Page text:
Home Society & Culture Toyota Announces Plan to Build High Tech “Woven” City in Shizuoka, Japan [Video]

Toyota Announces Plan to Build High Tech “Woven” City in Shizuoka, Japan [Video]

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A rundown of Toyota’s Woven City project and why Toyota may succeed where Google struggled.

One of the most exciting news to come out of the Consumer Electronics Show (CES) 2020 was from the Japanese car giant Toyota Corporation, which unveiled its plans to build a “city of the future,” as a testbed to experiment with its suite of AI and robotics technologies.

Toyota Woven City is an ambitious project by Toyota Corporation in collaboration with the Danish architecture firm Bjarke Ingles Group to build a futuristic smart city at the foothills of Mount Fuji that will cover 175-acres (~708,200 m2).

The idea behind this mega project is as ambitious as the project itself; to build a “living laboratory” with around 2000 real residents that will provide a “real world” environment for testing autonomous and integrated technologies. According to the president of Toyota Motor Corporation, Akio Toyoda, the city, will provide researchers to carry out important testing of “connected AI technology.” “The Woven City will provide a unique opportunity to develop future technologies, including a digital operating system for the city’s infrastructure,” he said. Toyota hopes to use the Woven City project as a model for creating smart cities around the world.

The master plan for the city shared by Toyota Corporation at CES 2020 provided an insight into what to expect from the project. The Woven City, which will be located in the Higashi-Fuji area of Susono City in Shizuoka Prefecture, will have three different types of streets or pathways specifically designed for fast vehicles, low-speed personal mobility vehicles, and a pedestrians-only promenade respectively. This weaving of different types of streets is where the Woven City gets its name from.

Toyota plans to populate the Woven City with a mix of residents including Toyota employees and their families, retirees, industry partners, and scientists, who will live in traditional Japanese style buildings built with wood to minimize carbon footprint. The city will be powered by hydrogen fuel cells and solar panels. All residences will be smart homes with smart devices connected through an Internet-of-Things (IoT) network. Each household will also come with an autonomous robotic assistant. The city will only allow fully autonomous zero-emission vehicles on the main streets and will use Toyota’s e-Palette concept vehicles for transportation and delivery services.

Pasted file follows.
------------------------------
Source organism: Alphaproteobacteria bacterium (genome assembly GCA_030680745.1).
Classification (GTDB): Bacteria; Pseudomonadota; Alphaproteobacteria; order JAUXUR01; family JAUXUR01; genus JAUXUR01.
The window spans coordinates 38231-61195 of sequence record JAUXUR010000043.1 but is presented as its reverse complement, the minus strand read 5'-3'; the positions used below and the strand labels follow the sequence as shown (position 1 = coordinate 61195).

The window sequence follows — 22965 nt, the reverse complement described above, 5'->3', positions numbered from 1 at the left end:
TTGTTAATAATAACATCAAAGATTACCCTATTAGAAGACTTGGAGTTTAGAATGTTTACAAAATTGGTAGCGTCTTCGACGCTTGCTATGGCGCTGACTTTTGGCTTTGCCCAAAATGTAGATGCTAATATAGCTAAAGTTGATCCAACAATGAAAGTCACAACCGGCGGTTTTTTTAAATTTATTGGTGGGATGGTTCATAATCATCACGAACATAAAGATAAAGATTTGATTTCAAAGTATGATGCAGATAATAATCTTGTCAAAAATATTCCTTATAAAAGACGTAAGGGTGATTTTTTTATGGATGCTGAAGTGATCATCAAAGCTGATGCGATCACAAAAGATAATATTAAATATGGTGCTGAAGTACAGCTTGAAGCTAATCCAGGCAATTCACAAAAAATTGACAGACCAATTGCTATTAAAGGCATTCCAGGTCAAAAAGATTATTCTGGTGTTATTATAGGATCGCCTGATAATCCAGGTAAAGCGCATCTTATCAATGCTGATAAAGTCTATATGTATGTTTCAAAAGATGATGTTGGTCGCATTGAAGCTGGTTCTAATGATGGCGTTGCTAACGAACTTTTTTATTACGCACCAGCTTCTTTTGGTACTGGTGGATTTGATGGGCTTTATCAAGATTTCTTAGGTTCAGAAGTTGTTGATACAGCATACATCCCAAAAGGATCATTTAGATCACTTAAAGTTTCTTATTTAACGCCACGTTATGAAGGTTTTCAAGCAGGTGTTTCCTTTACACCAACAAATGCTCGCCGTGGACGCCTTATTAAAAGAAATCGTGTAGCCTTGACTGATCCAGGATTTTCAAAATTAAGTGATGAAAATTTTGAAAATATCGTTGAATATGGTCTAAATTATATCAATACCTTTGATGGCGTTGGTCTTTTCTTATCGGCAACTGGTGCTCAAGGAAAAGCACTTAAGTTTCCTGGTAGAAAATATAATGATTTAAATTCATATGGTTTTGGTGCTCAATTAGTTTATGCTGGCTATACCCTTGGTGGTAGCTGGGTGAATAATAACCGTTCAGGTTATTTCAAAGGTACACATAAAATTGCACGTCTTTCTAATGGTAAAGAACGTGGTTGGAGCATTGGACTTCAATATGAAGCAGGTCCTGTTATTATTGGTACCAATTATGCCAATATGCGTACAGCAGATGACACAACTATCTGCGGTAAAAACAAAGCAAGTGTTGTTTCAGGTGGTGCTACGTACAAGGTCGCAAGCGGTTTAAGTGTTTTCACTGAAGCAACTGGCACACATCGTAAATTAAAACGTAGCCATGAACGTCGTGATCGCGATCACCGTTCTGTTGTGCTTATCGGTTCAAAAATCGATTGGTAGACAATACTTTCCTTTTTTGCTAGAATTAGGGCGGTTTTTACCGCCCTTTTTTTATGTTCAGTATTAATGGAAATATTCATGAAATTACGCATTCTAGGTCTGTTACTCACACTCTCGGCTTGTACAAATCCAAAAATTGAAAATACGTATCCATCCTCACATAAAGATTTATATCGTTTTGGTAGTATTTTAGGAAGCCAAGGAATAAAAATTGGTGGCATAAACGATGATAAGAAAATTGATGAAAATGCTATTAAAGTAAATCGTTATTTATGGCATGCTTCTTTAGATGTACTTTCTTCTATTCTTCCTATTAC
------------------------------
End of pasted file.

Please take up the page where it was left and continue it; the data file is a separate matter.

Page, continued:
Toyota’s Woven City is not the first urban prototype dwelling to be envisioned by a large corporation. The Sidewalk Labs project, introduced by Google in 2017 was the first try by the tech giant to transform a 12-acre industrial waterfront in Quayside, Toronto into a high-tech utopia. The cost for this project was estimated to be $1.3 billion with the hope that the project will create 44,000 new jobs and generate $4.3 billion in annual tax revenue. Soon after the project was announced, it faced constant resistance and criticism from both residents of Toronto and groups of people who oppose urban profiteering by tech giants. People were especially concerned about the data and privacy implications of involving technology to such extent in everyday lives.

Whether Toyota’s Woven City project will face similar opposition and criticism to Google’s high-tech city reamains to be seen. However, there are a number of factors at play for Toyota that may help turn this ambitious vision of an interconnected city into a reality. Perhaps the most significant of these factors is Japan’s dwindling population. Due to a combination of a low birthrate and a large amount of senior citizens, many industries in Japan have been experiencing labor shortages for a number of years. As a result, more and more companies are looking to innovations in automation and robotics to accomplish tasks which are currently handled by humans. Innovations in technology brought about by Toyota’s Woven City could potentially help Japan remain a global power in the coming decades. In other words, it seems likely that both support and interest in this project will remain high in Japan for the foreseeable future.

As for when the project is expected to be completed, Toyota has yet to reveal a specific date. However, they have said that they are aiming to have people move to the Woven City within five years. The project is expected to progress in phases, with groundbreaking on phase one set to take place in 2021.

Here is a promotional video of Toyota’s Woven City project.

Here is a video showing highlights of the CES announcement of Toyota’s Woven City project.

Source: Toyota Press Release
Image: Toyota Press Release

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